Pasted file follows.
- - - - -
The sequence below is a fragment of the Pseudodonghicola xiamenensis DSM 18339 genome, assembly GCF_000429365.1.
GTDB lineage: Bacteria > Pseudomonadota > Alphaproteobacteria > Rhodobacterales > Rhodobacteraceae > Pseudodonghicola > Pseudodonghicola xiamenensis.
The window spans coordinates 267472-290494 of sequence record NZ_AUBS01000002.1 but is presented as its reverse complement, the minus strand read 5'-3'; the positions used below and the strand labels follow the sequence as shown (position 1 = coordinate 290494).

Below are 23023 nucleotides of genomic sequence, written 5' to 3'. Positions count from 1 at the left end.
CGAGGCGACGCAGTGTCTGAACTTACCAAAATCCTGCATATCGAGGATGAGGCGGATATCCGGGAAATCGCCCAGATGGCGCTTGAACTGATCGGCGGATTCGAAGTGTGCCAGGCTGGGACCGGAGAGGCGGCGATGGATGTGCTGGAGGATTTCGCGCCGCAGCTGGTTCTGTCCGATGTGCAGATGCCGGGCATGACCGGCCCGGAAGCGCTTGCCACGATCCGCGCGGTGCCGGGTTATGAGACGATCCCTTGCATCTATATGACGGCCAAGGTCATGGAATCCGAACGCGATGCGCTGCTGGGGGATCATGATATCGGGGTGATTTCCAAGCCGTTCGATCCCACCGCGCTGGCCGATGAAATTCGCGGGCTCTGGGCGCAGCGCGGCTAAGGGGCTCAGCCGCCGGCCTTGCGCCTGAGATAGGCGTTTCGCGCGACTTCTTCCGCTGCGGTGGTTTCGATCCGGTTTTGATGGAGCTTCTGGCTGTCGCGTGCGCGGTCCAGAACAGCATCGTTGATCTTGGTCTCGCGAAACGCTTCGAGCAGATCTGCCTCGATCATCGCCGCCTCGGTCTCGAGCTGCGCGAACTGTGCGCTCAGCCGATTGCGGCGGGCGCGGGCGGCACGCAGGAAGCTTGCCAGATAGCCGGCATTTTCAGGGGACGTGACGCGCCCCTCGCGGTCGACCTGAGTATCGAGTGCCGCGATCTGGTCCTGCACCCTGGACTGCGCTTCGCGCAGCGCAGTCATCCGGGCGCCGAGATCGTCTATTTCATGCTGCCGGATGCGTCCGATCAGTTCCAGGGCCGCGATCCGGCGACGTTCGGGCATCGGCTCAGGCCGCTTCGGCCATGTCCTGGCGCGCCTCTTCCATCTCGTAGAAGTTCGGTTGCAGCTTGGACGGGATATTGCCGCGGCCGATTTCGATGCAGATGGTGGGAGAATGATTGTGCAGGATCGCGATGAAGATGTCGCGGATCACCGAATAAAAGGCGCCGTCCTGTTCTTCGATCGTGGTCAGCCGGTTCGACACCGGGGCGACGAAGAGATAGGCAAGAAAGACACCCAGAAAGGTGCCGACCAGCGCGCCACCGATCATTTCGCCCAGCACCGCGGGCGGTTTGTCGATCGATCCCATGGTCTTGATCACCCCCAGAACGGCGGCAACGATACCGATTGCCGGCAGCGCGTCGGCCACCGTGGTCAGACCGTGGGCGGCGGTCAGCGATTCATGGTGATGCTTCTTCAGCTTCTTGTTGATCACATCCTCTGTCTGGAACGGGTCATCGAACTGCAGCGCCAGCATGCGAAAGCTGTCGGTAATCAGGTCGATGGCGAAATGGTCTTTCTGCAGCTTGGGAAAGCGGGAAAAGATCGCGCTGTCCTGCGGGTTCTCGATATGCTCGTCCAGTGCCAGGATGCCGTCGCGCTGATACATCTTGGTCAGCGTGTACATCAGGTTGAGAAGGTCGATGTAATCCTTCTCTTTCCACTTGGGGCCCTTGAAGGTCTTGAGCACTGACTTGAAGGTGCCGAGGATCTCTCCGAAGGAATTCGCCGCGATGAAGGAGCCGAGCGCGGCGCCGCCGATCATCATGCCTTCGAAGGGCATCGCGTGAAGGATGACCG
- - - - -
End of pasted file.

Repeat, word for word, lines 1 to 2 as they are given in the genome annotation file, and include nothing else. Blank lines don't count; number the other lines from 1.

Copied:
The sequence below is a fragment of the Pseudodonghicola xiamenensis DSM 18339 genome, assembly GCF_000429365.1.
GTDB lineage: Bacteria > Pseudomonadota > Alphaproteobacteria > Rhodobacterales > Rhodobacteraceae > Pseudodonghicola > Pseudodonghicola xiamenensis.